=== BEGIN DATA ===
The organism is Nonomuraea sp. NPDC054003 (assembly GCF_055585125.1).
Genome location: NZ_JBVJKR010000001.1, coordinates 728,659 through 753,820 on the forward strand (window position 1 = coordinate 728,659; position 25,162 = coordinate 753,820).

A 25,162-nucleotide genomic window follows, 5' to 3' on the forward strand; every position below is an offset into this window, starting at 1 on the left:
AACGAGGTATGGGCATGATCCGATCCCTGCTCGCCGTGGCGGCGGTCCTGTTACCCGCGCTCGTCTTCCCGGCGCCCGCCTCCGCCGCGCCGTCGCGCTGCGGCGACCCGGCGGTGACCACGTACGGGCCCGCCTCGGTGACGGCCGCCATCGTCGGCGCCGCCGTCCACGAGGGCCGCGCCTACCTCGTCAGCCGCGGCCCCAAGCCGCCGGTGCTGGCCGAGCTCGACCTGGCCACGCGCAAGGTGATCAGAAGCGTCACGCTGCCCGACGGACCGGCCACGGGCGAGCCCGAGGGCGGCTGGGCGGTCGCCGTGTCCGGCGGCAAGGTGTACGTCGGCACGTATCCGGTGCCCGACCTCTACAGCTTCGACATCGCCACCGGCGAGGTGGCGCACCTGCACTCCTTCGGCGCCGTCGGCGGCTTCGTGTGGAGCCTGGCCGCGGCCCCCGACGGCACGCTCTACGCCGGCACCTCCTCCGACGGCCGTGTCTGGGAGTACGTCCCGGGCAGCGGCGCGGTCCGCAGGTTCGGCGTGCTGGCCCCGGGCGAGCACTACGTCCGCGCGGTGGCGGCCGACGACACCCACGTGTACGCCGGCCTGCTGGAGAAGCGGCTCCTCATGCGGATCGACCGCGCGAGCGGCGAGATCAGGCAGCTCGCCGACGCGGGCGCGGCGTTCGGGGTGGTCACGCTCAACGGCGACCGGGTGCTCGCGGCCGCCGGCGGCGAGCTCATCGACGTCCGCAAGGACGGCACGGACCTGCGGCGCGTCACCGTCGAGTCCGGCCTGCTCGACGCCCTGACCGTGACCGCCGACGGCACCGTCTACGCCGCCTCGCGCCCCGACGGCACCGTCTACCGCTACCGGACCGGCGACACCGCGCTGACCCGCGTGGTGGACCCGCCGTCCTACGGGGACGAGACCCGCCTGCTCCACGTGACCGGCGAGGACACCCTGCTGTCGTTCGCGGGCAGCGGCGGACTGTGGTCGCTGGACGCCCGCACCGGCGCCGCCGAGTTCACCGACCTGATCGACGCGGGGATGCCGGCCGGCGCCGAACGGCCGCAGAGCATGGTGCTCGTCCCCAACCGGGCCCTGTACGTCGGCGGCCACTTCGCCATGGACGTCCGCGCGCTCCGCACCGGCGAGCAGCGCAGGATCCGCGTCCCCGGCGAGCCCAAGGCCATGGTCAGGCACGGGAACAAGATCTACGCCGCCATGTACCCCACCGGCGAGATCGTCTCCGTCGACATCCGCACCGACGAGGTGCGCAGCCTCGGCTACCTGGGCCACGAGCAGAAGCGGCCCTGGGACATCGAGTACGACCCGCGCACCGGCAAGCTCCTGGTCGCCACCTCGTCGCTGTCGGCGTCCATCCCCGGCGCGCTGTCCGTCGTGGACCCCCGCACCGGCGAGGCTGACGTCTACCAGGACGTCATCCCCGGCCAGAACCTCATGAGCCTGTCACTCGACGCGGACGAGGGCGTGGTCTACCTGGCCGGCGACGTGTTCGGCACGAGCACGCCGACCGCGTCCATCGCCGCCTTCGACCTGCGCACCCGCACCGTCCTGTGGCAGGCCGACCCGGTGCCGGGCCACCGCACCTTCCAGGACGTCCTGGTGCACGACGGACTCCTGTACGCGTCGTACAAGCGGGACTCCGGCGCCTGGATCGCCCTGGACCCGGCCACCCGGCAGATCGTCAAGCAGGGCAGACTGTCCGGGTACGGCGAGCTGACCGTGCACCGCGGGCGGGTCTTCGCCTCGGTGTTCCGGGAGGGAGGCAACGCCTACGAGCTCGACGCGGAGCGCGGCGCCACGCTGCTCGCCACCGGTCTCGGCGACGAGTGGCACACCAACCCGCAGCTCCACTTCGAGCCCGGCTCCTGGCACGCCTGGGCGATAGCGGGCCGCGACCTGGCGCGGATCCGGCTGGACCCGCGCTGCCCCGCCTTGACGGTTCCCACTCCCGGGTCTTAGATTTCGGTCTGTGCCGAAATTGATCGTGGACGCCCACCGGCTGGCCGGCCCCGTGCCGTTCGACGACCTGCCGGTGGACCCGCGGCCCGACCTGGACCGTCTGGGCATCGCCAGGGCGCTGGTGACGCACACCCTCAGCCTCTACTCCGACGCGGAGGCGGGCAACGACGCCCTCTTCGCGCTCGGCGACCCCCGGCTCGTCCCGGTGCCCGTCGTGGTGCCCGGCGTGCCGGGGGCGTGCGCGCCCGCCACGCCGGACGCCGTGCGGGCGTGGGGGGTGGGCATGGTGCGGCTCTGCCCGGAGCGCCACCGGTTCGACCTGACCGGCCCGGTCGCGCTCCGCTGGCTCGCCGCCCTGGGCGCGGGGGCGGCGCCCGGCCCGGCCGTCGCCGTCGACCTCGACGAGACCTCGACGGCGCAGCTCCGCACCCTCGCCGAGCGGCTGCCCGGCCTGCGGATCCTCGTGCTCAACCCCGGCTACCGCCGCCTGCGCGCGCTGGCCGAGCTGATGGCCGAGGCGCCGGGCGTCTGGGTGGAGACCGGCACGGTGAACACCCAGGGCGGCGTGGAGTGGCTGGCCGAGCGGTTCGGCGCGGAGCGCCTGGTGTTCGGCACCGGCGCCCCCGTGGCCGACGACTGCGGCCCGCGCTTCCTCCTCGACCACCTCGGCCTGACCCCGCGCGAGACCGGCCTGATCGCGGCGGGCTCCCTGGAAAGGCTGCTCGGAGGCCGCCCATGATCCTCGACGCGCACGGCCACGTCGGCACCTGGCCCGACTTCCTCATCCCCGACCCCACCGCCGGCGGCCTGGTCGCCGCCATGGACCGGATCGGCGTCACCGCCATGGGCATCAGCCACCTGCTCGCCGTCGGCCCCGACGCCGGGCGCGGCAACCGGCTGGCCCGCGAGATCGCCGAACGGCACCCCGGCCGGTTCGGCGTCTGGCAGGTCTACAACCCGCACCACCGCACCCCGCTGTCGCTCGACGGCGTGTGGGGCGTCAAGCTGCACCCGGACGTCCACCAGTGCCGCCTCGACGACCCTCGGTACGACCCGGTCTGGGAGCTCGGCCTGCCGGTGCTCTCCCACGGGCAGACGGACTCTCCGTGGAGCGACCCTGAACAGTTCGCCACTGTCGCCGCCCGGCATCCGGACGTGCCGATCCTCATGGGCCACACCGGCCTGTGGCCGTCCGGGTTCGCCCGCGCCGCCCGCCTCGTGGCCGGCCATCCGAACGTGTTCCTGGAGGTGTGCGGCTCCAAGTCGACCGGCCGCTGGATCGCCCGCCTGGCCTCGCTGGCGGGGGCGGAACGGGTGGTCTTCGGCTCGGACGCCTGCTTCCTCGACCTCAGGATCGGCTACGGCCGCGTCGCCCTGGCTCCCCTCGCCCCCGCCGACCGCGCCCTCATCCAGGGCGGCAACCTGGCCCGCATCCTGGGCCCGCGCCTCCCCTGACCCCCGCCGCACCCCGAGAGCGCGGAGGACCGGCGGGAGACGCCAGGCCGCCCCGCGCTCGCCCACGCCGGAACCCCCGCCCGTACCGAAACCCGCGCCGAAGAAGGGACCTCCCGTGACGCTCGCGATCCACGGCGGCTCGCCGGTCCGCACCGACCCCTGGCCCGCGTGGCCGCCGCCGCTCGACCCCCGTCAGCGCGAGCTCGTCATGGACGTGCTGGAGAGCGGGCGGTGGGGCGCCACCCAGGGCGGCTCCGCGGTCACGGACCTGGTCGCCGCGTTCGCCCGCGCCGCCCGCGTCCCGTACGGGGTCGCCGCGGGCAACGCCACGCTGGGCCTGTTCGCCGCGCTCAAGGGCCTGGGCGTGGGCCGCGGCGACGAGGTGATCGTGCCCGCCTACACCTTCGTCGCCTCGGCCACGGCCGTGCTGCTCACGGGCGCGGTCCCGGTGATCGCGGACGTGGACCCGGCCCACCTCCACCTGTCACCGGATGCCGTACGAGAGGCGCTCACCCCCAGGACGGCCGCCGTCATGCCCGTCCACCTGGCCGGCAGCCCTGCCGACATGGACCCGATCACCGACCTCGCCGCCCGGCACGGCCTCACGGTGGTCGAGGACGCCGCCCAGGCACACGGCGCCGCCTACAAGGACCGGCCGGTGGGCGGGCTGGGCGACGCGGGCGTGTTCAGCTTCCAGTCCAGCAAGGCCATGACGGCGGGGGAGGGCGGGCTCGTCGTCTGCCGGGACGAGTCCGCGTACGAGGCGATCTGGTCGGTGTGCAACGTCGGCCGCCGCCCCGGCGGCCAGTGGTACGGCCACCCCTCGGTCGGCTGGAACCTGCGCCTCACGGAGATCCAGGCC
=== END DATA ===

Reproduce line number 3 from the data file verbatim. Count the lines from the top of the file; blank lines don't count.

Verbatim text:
A 25,162-nucleotide genomic window follows, 5' to 3' on the forward strand; every position below is an offset into this window, starting at 1 on the left: